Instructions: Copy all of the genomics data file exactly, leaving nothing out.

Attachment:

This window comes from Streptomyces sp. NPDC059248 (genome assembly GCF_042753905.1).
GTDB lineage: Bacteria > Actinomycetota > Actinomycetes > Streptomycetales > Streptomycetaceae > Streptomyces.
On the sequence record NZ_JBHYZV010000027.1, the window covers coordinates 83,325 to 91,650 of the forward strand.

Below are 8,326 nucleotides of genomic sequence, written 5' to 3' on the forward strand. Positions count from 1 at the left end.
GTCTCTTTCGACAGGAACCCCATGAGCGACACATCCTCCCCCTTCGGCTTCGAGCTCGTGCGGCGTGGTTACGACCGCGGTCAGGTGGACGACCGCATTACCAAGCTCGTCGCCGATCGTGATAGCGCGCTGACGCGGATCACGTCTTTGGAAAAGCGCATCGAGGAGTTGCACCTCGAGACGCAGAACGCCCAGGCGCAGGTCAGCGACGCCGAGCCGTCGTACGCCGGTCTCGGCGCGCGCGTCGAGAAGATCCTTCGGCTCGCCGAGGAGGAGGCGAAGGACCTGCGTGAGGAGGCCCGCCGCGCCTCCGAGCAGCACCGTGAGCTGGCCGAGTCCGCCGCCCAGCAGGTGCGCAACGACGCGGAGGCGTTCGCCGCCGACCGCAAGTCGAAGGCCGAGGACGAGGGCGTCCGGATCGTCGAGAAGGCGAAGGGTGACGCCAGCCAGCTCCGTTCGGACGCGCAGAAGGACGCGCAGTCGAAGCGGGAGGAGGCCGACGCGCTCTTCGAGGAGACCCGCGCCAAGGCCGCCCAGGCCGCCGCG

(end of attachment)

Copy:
This window comes from Streptomyces sp. NPDC059248 (genome assembly GCF_042753905.1).
GTDB lineage: Bacteria > Actinomycetota > Actinomycetes > Streptomycetales > Streptomycetaceae > Streptomyces.
On the sequence record NZ_JBHYZV010000027.1, the window covers coordinates 83,325 to 91,650 of the forward strand.

Below are 8,326 nucleotides of genomic sequence, written 5' to 3' on the forward strand. Positions count from 1 at the left end.
GTCTCTTTCGACAGGAACCCCATGAGCGACACATCCTCCCCCTTCGGCTTCGAGCTCGTGCGGCGTGGTTACGACCGCGGTCAGGTGGACGACCGCATTACCAAGCTCGTCGCCGATCGTGATAGCGCGCTGACGCGGATCACGTCTTTGGAAAAGCGCATCGAGGAGTTGCACCTCGAGACGCAGAACGCCCAGGCGCAGGTCAGCGACGCCGAGCCGTCGTACGCCGGTCTCGGCGCGCGCGTCGAGAAGATCCTTCGGCTCGCCGAGGAGGAGGCGAAGGACCTGCGTGAGGAGGCCCGCCGCGCCTCCGAGCAGCACCGTGAGCTGGCCGAGTCCGCCGCCCAGCAGGTGCGCAACGACGCGGAGGCGTTCGCCGCCGACCGCAAGTCGAAGGCCGAGGACGAGGGCGTCCGGATCGTCGAGAAGGCGAAGGGTGACGCCAGCCAGCTCCGTTCGGACGCGCAGAAGGACGCGCAGTCGAAGCGGGAGGAGGCCGACGCGCTCTTCGAGGAGACCCGCGCCAAGGCCGCCCAGGCCGCCGCG